Climate change ticks Doomsday Clock closer to midnight

The risk of “global catastrophe” is apparently closer than ever now the hand of the Doomsday Clock now pointing at three minutes to midnight. The Bulletin of Atomic Scientists which […]

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By Vicky Ellis

The risk of “global catastrophe” is apparently closer than ever now the hand of the Doomsday Clock now pointing at three minutes to midnight.

The Bulletin of Atomic Scientists which counts 17 Nobel Prize-winners on its board says it moved the hand today because of “unchecked” climate change and the stockpile of nuclear weapons.

The last time the Doomsday Clock was at three minutes to midnight was 1983, when “US-Soviet relations were at their iciest,” according to the Bulletin.

Kennette Benedict, executive director of the Bulletin of the Atomic Scientists said: “Today, unchecked climate change and a nuclear arms race resulting from modernisation of huge arsenals pose extraordinary and undeniable threats to the continued existence of humanity. And world leaders have failed to act with the speed or on the scale required to protect citizens from potential catastrophe.”

Richard Somerville, a member of the BAS and a professor at Scripps Institution of Oceanography at University of California added: “We call upon world leaders to take coordinated and rapid action to drastically reduce global emissions of heat-trapping gases, especially carbon dioxide.”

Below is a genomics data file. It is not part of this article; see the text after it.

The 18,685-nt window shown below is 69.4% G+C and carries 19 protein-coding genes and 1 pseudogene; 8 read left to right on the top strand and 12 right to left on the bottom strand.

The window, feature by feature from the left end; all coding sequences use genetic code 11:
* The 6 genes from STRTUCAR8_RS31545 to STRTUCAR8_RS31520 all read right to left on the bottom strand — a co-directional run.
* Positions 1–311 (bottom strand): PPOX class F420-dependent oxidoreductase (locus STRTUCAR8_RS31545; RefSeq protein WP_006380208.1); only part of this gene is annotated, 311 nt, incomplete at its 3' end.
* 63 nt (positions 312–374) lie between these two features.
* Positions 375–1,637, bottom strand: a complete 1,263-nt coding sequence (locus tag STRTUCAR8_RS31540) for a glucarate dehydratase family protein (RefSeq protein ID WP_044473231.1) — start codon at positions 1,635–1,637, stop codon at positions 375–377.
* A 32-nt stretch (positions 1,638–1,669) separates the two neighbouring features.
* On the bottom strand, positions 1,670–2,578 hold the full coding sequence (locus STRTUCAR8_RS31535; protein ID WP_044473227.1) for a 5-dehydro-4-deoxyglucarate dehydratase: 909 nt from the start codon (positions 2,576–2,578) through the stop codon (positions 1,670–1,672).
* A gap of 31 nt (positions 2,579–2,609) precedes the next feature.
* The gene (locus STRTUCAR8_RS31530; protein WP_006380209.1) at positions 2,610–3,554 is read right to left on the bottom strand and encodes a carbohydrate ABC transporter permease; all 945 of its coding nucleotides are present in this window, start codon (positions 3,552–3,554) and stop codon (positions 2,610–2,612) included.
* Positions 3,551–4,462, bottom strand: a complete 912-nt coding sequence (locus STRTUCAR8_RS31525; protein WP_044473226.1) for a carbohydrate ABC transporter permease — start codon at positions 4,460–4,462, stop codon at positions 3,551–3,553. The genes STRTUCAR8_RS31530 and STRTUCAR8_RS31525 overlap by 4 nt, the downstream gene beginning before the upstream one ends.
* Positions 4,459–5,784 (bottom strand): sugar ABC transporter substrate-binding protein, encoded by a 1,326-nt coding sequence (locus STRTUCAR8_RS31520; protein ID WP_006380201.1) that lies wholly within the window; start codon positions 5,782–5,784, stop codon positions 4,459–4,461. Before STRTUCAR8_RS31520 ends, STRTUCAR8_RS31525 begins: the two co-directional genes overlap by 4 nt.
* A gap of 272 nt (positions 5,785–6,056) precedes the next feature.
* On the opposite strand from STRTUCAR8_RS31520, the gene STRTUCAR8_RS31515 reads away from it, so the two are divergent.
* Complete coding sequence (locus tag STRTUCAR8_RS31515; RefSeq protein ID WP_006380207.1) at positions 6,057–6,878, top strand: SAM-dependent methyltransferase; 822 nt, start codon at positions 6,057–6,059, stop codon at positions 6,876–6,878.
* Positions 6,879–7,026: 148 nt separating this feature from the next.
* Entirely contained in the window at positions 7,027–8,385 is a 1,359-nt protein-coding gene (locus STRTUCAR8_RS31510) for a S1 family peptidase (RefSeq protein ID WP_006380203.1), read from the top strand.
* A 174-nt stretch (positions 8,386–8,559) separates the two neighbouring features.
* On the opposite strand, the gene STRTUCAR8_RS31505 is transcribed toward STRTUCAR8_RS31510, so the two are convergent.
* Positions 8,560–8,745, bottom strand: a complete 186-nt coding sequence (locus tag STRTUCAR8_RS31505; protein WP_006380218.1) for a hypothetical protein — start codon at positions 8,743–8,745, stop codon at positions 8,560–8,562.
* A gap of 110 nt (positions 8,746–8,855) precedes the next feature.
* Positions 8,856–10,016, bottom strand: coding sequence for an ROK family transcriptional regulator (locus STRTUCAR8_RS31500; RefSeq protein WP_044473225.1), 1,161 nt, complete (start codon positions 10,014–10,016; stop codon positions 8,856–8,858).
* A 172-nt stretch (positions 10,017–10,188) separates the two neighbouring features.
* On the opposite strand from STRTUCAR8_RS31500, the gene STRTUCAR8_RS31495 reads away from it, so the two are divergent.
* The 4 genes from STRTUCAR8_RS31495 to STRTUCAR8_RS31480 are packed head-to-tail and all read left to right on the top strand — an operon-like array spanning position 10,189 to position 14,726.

What is the Doomsday Clock?

The Doomsday Clock is a metaphorical clock meant to flag up how close we are to impending doom – that is, man-made risks which threaten  humanity.

It was set up by the Bulletin of Atomic Scientists, a group founded in 1945 by scientists and engineers who created the atomic bomb as part of the Manhattan Project.

“They knew about the horrible effects of these new weapons and devoted themselves to warning the public about the consequences of using them,” says their website.

Any decision to move the hand is made by the Bulletin’s Board of Directors and a separate Board of Sponsors, which includes 18 Nobel Laureates.